Atlanta place names: Reconciling past events, future dreams amid the presentA rendering of the Rodney Cook Sr. Park in Historic Vine City, with a view of new Mercedes-Benz Stadium and part of downtown (Special: Trust for Public Land)
By David Pendered
This week’s 55th anniversary of the passage of the Civil Rights Act is marked in Atlanta with debates that involve some types of complexities that arose during its passage and enactment.
Leaders of the civil rights movement urge a park in a blighted black neighborhood be named for a (deceased) wealthy, white politician from Buckhead. Fans of hip hop question the potential removal from a MARTA rail station the name of an Alabama-born Confederate Army captain.
The complexities of each situation are numerous, and familiar.
The challenge is to reconcile the past with the future amid the turbulence of the present.
These types of issues swirled around the debate over the legislation that became the Civil Rights Act of 1964.
To cite just one example, the state’s famed former senator, Richard B. Russell Jr., was the only opponent of the Civil Rights Act who – subsequent to its passage – “urged compliance and counseled against any violence or forcible resistance,” according to a report by georgiaencyclopedia.org.
This view is diametrically opposed to one Russell had proclaimed during his part of a filibuster he had coordinated with other Southern senators to fight the bill on the floor of the Senate. In a widely cited comment, Russell is quoted:
- “We will resist to the bitter end any measure or any movement which would have a tendency to bring about social equality and intermingling and amalgamation of the races in our [Southern] states.”
The situation at a future park in Vine City, near Mercedes Benz Stadium, centers on a white politician for whom the park is named – Rodney Cook, Sr. Park at Historic Vine City. Cook is remembered as a progressive in the 1960s by Andrew Young, Maynard Jackson III, and the father of Atlanta City Councilmember Ivory Lee Young, Jr., who represented the area until he died in office last year.
The three men sent letters to the council to mark their opposition to efforts to remove Cook’s name from the park. An effort to do that is being led by Atlanta Councilmember Antonio Brown, who was elected to fulfill the unexpired term of the deceased councilmember.
Brown introduced legislation that would form a task force to consider a new name the park; Brown stopped short of calling for a new name. Critics of the naming of the park for Cook include civil rights leader Joe Beasley, who suggested naming the park for the late councilmember, Young.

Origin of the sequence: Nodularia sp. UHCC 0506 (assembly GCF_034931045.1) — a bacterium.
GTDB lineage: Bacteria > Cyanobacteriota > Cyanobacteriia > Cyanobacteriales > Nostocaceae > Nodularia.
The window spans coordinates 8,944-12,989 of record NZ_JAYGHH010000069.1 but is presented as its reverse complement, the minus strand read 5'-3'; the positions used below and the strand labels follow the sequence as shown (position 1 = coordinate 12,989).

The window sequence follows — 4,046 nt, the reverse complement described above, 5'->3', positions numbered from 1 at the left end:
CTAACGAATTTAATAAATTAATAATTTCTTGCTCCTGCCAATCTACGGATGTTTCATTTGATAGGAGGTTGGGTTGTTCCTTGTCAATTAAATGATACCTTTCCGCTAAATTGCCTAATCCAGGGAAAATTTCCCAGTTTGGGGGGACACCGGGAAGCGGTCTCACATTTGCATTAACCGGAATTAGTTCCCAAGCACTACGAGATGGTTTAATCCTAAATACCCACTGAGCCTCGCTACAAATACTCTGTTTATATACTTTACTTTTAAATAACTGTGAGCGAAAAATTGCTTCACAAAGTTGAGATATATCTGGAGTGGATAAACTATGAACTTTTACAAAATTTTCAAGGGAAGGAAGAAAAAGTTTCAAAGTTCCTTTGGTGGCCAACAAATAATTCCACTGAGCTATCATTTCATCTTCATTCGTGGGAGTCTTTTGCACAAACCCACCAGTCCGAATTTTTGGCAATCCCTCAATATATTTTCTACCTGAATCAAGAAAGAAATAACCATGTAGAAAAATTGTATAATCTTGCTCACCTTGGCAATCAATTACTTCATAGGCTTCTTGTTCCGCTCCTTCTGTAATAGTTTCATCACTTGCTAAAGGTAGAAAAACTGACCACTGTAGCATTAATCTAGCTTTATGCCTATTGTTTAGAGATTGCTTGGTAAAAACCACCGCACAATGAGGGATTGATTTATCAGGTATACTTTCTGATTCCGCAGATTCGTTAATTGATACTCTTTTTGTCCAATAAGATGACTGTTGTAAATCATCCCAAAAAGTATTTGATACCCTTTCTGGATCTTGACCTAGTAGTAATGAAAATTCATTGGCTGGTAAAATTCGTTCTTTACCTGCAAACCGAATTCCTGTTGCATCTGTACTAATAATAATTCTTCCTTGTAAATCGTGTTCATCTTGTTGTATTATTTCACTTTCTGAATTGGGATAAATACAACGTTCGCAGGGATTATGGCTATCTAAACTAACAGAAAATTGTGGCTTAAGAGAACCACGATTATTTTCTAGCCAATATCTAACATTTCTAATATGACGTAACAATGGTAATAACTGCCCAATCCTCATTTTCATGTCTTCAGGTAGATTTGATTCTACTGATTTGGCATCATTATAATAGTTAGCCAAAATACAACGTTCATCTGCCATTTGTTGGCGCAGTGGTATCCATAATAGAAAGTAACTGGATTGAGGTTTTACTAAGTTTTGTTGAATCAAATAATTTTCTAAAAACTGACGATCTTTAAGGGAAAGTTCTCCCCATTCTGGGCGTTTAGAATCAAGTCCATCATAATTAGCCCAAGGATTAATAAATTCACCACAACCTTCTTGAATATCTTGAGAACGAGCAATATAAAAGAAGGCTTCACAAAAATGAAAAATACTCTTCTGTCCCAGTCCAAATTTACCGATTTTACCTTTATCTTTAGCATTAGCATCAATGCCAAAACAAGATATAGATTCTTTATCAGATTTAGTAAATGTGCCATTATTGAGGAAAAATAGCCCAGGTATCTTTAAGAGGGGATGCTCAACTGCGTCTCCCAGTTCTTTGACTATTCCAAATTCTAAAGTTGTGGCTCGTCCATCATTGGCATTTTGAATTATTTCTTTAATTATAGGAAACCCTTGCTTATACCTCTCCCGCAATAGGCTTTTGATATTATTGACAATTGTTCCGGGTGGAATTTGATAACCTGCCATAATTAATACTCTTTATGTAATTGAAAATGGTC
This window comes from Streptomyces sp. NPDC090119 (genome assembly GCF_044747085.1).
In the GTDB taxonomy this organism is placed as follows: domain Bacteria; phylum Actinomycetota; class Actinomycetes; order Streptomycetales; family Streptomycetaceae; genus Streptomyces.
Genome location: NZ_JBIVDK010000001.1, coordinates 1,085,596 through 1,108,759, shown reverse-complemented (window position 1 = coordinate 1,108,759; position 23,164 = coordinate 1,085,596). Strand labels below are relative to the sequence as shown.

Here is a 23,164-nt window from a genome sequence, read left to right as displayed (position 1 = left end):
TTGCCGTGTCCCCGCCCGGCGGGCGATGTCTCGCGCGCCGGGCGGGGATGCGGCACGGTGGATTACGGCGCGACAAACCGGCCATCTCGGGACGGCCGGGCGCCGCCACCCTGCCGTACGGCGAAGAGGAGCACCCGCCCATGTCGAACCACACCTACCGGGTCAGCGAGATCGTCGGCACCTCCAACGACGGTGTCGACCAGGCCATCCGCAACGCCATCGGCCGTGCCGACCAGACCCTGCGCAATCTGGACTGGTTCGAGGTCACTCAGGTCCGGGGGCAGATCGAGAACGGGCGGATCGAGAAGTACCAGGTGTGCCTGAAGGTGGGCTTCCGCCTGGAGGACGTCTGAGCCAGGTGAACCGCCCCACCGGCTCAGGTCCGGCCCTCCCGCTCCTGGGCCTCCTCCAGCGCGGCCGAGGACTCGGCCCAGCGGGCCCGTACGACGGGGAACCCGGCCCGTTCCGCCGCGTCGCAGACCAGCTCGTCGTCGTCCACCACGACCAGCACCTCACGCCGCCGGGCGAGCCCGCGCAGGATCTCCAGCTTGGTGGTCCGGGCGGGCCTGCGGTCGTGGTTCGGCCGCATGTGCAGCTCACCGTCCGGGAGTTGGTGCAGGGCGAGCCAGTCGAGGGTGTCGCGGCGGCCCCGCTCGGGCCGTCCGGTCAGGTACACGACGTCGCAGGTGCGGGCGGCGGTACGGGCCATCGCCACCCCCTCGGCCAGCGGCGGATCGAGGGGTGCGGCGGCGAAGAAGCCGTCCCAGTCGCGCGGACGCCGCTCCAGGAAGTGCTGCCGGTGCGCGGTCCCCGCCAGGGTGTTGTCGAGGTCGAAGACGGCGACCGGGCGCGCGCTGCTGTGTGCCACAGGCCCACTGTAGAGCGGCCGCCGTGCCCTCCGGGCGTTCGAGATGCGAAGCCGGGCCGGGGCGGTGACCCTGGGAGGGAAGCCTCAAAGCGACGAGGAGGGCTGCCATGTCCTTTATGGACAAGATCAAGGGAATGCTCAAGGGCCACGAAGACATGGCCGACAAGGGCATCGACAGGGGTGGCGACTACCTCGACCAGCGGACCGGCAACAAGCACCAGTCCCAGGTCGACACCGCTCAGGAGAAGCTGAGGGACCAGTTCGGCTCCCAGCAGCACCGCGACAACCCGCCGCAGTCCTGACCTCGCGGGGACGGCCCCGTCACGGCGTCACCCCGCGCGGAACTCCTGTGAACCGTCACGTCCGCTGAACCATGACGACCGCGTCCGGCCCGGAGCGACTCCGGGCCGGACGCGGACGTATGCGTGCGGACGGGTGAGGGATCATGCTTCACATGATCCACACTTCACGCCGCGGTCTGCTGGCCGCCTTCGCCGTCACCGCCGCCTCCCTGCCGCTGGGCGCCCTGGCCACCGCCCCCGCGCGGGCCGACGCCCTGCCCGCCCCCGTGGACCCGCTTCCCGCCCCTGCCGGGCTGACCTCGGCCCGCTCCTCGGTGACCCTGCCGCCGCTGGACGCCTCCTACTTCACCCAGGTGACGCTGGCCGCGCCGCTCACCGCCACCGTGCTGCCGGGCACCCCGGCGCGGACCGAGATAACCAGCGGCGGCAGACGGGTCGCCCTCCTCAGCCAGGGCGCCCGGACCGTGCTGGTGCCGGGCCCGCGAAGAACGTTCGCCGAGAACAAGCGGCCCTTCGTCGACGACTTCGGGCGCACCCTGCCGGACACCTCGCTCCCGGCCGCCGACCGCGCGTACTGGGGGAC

Brown was unable to get his intact proposal through a council committee last week. The result of the compromise is evident in the new name of the paper. On Monday, the Atlanta City Council was slated to vote on Brown’s proposal. Beasley and others have said they will not drop their efforts to rename the park.
Here are the titles of Brown’s resolutions:
- “A resolution by Councilmember Antonio Brown establishing a Cook Park Task Force charged with considering a new name for the Rodney Cooke [sic] Sr. Park and to create a memorial commemorating Vine City residents impacted by the historic 2002 floods’ and for other purposes.”
- “A resolution to establish a task force to engage the community in a conversation on the name of Rodney Cook, Sr. Park and other concerns of the community, and for other purposes.”
One committee member voted against the amendment as a statement of opposition to any effort to remove Cook’s name – Councilmember Michael Julian Bond. Bond has an intensely personal connection to Cook.
Cook fought in the state Legislature on behalf of the right of Bond’s father, Julian Bond, to be seated in the state House when lawmakers refused to recognize that right following his 1966 election to the chamber. Lawmakers disagreed with Julian Bond’s views on civil rights, the Vietnam War, and other issues. Bond went to court and he was seated in 1967 under a ruling of the U.S. Supreme Court.
The issue at MARTA’s Bankhead Station involves the real-time issue of the legacy of the neighborhood’s hip hop roots. MARTA is open to renaming the station.
For starters, there’s cache in the Bankhead name. For $80 a seat, “Hip Hop Tours of Atlanta: Buckhead to Bankhead” offers a guided bus tour. Bankhead has its own definition in urbandictionary.com. Youtube.com has multiple videos claiming connections to a dance named Bankhead Bounce, including one by Atlanta’s Ying Yang Twins, who peaked in the mid 2000s and are reported to be on part of a reunion tour this year.
One blogger, demonta4, urged keeping the name Bankhead in a June 29 post on a city-data.com thread:
- “Bankhead (it’s gonna take a lot to convince me that wiping out Atlanta’s hip hop history isn’t worth keeping a name that is named after a confederate no one even remembers today.”
That confederate is former Capt. John Hollis Bankhead, who was recognized with the naming of the Bankhead MARTA rail station. Evidently the station was named Bankhead to reflect the former name of the road in front of the station, Bankhead Highway.
Bankhead was honored not as a confederate officer, but as the creator in Congress of legislation that allowed for construction of interstate highways through joint funding by states and the federal government. Bankhead Highway connects Washington, D.C. with San Diego and was so named to recognize the “Father of Good Roads in the U.S. Senate,” according to a report by U.S. Department of Transportation.
Forty years after Bankhead’s legislative success, the Federal Highway Act of 1956 was passed and was renamed in 1990 to honor it staunch advocate, President Dwight D. Eisenhower, as the Dwight D. Eisenhower System of Interstate and Defense Highways.